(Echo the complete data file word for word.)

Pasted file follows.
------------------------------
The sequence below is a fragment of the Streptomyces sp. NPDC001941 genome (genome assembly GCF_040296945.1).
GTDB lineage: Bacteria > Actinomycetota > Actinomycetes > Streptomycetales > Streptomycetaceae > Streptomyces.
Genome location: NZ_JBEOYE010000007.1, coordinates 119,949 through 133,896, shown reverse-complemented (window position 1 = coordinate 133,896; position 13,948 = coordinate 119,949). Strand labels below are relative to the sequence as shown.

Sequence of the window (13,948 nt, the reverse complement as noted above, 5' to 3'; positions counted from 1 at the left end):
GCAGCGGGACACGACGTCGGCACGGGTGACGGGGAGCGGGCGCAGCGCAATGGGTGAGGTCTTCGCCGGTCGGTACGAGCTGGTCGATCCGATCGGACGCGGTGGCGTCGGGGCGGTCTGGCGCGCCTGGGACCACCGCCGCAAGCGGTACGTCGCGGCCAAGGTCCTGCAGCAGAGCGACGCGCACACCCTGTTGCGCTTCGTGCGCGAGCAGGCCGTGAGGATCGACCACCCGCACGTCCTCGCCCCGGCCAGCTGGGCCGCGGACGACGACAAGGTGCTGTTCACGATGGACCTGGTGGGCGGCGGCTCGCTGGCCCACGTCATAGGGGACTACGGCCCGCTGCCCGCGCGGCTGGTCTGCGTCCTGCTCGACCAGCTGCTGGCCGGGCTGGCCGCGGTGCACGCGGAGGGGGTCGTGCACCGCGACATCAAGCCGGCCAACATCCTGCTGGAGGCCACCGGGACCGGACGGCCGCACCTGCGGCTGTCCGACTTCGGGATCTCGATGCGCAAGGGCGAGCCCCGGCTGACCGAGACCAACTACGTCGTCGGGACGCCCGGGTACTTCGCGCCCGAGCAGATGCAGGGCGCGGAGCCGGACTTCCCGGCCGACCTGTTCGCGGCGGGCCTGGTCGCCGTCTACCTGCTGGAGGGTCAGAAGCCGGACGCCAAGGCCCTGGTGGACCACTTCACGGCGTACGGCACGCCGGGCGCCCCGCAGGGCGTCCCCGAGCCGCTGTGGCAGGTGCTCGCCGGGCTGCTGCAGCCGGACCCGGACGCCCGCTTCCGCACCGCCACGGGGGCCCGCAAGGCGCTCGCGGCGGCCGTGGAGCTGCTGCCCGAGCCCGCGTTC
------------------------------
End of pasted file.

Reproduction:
The sequence below is a fragment of the Streptomyces sp. NPDC001941 genome (genome assembly GCF_040296945.1).
GTDB lineage: Bacteria > Actinomycetota > Actinomycetes > Streptomycetales > Streptomycetaceae > Streptomyces.
Genome location: NZ_JBEOYE010000007.1, coordinates 119,949 through 133,896, shown reverse-complemented (window position 1 = coordinate 133,896; position 13,948 = coordinate 119,949). Strand labels below are relative to the sequence as shown.

Sequence of the window (13,948 nt, the reverse complement as noted above, 5' to 3'; positions counted from 1 at the left end):
GCAGCGGGACACGACGTCGGCACGGGTGACGGGGAGCGGGCGCAGCGCAATGGGTGAGGTCTTCGCCGGTCGGTACGAGCTGGTCGATCCGATCGGACGCGGTGGCGTCGGGGCGGTCTGGCGCGCCTGGGACCACCGCCGCAAGCGGTACGTCGCGGCCAAGGTCCTGCAGCAGAGCGACGCGCACACCCTGTTGCGCTTCGTGCGCGAGCAGGCCGTGAGGATCGACCACCCGCACGTCCTCGCCCCGGCCAGCTGGGCCGCGGACGACGACAAGGTGCTGTTCACGATGGACCTGGTGGGCGGCGGCTCGCTGGCCCACGTCATAGGGGACTACGGCCCGCTGCCCGCGCGGCTGGTCTGCGTCCTGCTCGACCAGCTGCTGGCCGGGCTGGCCGCGGTGCACGCGGAGGGGGTCGTGCACCGCGACATCAAGCCGGCCAACATCCTGCTGGAGGCCACCGGGACCGGACGGCCGCACCTGCGGCTGTCCGACTTCGGGATCTCGATGCGCAAGGGCGAGCCCCGGCTGACCGAGACCAACTACGTCGTCGGGACGCCCGGGTACTTCGCGCCCGAGCAGATGCAGGGCGCGGAGCCGGACTTCCCGGCCGACCTGTTCGCGGCGGGCCTGGTCGCCGTCTACCTGCTGGAGGGTCAGAAGCCGGACGCCAAGGCCCTGGTGGACCACTTCACGGCGTACGGCACGCCGGGCGCCCCGCAGGGCGTCCCCGAGCCGCTGTGGCAGGTGCTCGCCGGGCTGCTGCAGCCGGACCCGGACGCCCGCTTCCGCACCGCCACGGGGGCCCGCAAGGCGCTCGCGGCGGCCGTGGAGCTGCTGCCCGAGCCCGCGTTC